Washington until June 28, when it joined Gen. Sigel's command
in their march up the Shenandoah valley and participated in
the battle of Cedar mountain, losing 1 killed, 6 wounded and 1
missing. Later it returned to Culpeper with Gen. Banks'
corps, and retreated to Washington with Gen. Pope's army. It
was in the battle of Antietam, and spent the winter of 1862-63
at Shepherdstown and Harper's Ferry. After the defeat of Gen.
Milroy at Winchester, it moved to Monocacy Junction, and on
July 8 was assigned to the 3d corps, Gen. French commanding.
It was engaged in the action at Wapping heights, Oct. 15, and
at Kelly's ford, Nov. 7, and went into camp at Brandy Station
on the 11th. It was engaged on Nov. 30 at Mine Run, returned
to Brandy Station and remained there until March 31, 1864,
where it was assigned to the artillery brigade of the 6th
corps and participated in the battle of Cold Harbor. From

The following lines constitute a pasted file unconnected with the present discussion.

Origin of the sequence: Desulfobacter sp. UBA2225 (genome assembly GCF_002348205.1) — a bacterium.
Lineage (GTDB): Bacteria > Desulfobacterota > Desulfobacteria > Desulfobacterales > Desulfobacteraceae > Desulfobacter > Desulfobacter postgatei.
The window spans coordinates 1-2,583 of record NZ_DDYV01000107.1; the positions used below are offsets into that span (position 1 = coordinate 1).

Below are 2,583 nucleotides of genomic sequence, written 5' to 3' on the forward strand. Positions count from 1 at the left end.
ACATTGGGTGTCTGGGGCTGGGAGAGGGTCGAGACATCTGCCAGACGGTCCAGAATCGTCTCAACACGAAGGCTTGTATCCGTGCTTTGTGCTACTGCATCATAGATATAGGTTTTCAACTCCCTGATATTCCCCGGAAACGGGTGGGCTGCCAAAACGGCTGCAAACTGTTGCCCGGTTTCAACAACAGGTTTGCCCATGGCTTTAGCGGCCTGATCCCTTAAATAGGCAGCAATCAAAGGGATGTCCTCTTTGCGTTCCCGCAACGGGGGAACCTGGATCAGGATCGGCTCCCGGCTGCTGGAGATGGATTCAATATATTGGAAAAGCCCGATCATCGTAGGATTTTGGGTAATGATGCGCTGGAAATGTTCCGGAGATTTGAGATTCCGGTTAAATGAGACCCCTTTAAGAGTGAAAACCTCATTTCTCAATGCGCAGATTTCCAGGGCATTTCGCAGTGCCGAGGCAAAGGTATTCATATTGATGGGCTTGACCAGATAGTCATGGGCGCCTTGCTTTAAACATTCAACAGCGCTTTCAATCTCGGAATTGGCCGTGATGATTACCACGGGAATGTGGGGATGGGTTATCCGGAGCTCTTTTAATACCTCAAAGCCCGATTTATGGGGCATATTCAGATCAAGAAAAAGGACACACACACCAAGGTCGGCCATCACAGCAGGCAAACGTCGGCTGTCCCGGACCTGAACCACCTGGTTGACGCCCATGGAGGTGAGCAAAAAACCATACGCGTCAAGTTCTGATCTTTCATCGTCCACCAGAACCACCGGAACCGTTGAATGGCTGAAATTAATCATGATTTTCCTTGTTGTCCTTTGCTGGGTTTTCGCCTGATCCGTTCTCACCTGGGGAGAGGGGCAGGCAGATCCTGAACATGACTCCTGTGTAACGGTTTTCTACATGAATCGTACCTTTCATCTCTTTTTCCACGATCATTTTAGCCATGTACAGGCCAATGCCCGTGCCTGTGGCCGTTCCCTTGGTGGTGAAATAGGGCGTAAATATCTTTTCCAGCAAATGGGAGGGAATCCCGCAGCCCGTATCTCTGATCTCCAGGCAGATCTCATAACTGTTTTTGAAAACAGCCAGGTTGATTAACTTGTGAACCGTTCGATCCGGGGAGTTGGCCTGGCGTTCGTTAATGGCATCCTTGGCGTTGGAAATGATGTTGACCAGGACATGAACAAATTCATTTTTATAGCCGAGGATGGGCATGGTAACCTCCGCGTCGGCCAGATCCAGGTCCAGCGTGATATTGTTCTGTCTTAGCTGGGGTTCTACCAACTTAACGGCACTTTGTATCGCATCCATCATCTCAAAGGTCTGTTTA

June 17 to July 13, 1864, it was in position in front of
Petersburg and was then ordered to join the 6th corps at
Washington. Finding the corps advanced to Harper's Ferry, the
battery returned to Petersburg, and was assigned temporarily
to the 5th corps. It was in the action of July 30, losing 2
men. On Dec. 21, 1864, 21 of the original members were
mustered out, but the battery remained in service until June
17, 1865.
 
G. William Easley Brown
 
27 Enlistment Date: 14 January 1862
DISTINGUISHED SERVICE
Side Served: Union
State Served: Maine
Service Record: Enlisted as a Private on 14 January 1862 at the age of 19
Enlisted in 4th Light Artillery Regiment Maine on 14 January 1862.
 
Jonathan E Brown
 
28 Enlistment Date: 21 December 1861
DISTINGUISHED SERVICE